Chinese Foreign Minister Wang Yi is interviewed by reporters as he attends the 50th Asean Foreign Ministers’ Meeting and its dialogue partners in Manila on Sunday. (AP photo)
MANILA – Southeast Asian countries and China adopted on Sunday the framework of a code of conduct in the South China Sea, setting the stage for long-sought negotiations to start on ways to ease tensions in regional waters.
Chinese Foreign Minister Wang Yi said the adoption of the framework created a solid foundation for negotiations that could start this year, if “the situation in the South China Sea is generally stable and on the premise that there is no major interference from outside parties.”
There had been “really tangible progress” so there was “a need to cherish momentum on the South China, he told a press conference after a meeting with his counterparts from the Association of Southeast Asian Nations.
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However, few officials and experts believe the negotiations will go smoothly and lead to new rules of behaviour in the disputed sea anytime soon.
The primary focus is whether the code will be legally binding. But China, which claims virtually the entire South China Sea, is unlikely to allow the negotiations to move in that direction.
A two-page document obtained by Kyodo News shows the framework contains a provision which states it is not an instrument to settle territorial disputes or maritime boundary issues.
It does, however, have general headings on prevention and management of incidents, although without any explanation of how that would be achieved.
The framework was agreed by senior diplomats from Asean and China in the southwestern Chinese city of Guiyang in May.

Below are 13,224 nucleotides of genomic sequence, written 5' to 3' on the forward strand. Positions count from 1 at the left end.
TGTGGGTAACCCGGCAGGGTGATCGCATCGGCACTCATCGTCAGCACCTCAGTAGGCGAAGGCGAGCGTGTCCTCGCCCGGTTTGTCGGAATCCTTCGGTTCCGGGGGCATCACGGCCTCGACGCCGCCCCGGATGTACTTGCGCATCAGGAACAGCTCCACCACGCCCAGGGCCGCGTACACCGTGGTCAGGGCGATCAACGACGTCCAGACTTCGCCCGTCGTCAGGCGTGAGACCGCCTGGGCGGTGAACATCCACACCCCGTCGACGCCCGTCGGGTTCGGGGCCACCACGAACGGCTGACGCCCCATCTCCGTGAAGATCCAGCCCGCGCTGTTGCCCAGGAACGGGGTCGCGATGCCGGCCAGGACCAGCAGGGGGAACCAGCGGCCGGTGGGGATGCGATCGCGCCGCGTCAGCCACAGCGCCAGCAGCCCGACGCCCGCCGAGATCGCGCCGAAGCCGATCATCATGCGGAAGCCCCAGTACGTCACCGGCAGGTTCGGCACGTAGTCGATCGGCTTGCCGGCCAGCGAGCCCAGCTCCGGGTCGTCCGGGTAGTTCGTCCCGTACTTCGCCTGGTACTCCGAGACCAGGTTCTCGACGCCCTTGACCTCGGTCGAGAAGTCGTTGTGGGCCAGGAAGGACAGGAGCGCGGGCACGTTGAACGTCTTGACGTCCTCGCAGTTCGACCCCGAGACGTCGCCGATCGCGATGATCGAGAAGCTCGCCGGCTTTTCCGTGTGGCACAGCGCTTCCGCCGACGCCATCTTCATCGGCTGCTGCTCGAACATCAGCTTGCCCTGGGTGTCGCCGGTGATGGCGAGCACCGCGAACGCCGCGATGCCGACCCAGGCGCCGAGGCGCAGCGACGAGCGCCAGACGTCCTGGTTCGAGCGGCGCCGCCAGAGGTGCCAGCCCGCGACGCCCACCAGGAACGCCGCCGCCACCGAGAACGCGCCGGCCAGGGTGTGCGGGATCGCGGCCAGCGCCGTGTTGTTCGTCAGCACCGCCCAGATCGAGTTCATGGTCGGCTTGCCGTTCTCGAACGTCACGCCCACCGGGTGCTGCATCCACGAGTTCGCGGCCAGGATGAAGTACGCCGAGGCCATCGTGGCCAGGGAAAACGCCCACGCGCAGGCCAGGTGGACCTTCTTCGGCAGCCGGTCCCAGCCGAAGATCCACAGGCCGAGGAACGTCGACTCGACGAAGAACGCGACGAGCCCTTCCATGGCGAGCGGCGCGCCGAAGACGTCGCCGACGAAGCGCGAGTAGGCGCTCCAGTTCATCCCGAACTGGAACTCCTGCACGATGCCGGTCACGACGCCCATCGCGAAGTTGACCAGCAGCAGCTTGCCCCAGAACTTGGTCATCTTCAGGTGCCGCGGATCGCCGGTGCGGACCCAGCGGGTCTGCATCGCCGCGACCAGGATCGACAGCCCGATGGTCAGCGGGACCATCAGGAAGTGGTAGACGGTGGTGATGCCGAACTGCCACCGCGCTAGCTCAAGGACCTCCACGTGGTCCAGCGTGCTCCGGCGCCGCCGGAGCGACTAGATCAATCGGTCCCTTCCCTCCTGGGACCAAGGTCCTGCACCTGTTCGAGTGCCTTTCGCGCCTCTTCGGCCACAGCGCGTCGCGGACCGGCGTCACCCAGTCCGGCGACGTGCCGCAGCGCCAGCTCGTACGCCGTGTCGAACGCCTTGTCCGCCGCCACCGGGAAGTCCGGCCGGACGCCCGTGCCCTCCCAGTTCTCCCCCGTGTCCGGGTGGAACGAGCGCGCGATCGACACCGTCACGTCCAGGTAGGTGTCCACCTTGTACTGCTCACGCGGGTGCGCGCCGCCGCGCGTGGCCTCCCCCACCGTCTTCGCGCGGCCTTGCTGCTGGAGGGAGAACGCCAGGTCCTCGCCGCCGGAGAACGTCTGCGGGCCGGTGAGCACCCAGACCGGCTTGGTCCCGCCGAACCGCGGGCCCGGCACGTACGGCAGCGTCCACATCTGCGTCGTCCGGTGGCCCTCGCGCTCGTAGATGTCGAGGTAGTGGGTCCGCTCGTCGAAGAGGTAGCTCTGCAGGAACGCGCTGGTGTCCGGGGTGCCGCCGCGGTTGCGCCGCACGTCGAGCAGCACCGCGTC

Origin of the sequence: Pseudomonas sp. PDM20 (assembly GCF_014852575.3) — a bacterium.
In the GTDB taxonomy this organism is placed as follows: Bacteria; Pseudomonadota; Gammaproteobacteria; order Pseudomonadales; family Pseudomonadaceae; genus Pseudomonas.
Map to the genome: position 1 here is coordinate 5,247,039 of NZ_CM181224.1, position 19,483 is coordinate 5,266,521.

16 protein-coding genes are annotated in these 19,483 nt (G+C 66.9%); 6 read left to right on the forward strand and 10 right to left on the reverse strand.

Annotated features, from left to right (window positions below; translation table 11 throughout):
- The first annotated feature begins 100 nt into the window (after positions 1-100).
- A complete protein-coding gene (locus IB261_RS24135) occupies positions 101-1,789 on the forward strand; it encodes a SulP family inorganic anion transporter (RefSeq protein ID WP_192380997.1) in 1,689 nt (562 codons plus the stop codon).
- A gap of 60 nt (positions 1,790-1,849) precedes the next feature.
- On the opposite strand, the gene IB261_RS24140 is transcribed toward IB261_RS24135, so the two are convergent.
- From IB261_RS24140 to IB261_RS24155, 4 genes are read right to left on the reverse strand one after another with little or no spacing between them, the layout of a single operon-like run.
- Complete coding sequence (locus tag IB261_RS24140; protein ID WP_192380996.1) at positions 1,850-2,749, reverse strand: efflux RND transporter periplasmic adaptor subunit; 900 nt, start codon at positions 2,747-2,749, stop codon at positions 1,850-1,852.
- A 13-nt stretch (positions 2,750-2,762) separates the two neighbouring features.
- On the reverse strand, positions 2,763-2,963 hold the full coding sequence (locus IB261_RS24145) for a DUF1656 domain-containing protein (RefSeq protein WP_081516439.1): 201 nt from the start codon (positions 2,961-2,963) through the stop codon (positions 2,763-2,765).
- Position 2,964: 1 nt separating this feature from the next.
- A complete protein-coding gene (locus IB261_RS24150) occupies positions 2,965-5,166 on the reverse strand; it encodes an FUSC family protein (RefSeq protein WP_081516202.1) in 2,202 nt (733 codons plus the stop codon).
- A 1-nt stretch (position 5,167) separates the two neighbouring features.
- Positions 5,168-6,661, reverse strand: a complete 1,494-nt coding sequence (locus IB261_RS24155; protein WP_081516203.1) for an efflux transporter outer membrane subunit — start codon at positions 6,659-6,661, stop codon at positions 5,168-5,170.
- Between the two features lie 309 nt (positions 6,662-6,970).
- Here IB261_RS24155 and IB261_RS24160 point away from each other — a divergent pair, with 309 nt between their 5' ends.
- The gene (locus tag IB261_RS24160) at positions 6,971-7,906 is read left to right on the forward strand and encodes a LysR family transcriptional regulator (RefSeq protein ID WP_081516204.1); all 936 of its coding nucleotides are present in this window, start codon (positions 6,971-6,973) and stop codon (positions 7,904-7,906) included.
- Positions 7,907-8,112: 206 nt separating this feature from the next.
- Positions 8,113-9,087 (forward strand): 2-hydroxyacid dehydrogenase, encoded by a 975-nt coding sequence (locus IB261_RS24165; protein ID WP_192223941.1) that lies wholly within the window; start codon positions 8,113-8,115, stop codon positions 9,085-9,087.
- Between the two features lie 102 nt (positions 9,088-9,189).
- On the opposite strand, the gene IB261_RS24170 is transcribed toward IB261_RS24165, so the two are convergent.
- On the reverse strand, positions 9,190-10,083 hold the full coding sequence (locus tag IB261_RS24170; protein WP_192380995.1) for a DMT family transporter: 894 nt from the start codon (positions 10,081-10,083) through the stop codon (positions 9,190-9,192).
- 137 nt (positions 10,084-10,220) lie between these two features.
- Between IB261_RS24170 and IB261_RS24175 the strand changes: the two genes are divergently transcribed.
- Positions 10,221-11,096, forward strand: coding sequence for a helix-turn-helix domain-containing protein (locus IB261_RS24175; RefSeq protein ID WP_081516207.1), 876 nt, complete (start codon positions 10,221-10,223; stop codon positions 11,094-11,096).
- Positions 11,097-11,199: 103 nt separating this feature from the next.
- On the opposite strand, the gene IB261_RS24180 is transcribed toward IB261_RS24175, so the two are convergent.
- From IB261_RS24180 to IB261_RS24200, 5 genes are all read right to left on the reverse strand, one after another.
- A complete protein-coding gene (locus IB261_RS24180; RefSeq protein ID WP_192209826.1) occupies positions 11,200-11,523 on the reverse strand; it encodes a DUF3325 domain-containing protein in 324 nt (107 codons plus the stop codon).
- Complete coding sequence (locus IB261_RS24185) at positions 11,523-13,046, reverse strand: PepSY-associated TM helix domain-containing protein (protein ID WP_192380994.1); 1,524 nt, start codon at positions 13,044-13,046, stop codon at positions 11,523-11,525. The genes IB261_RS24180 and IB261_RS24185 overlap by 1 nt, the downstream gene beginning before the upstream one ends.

A code of conduct has long been discussed, with both sides agreeing in 2002 on a loose set of guidelines known as the Declaration on the Conduct of Parties in the region.
Jay Batongbacal, the director of the Institute for Maritime Affairs and Law of the Sea at the University of the Philippines, said he believes the newly adopted document does not constitute major progress, noting it is merely a list of topics.
“On that kind of listing it would be surprising if they don’t come to an agreement. I mean it’s really very insubstantial anyway,” Mr Batongbacal said, expressing doubt that Asean and China will be able to come up with anything concrete in the next few years.
Robespierre Bolivar, spokesman of the Philippines’ Department of Foreign Affairs, said no consensus has been reached on whether to make the code of conduct legally binding, hinting that there are parties which do not favour doing so.
“The discussions are ongoing, so we are trying to find the consensus because that is the principle of Asean, having a consensus,” Mr Bolivar said.
Mr Bolivar said the Philippines wants to make the agreement legally binding, but added what is essential is to make sure the code of conduct is effective.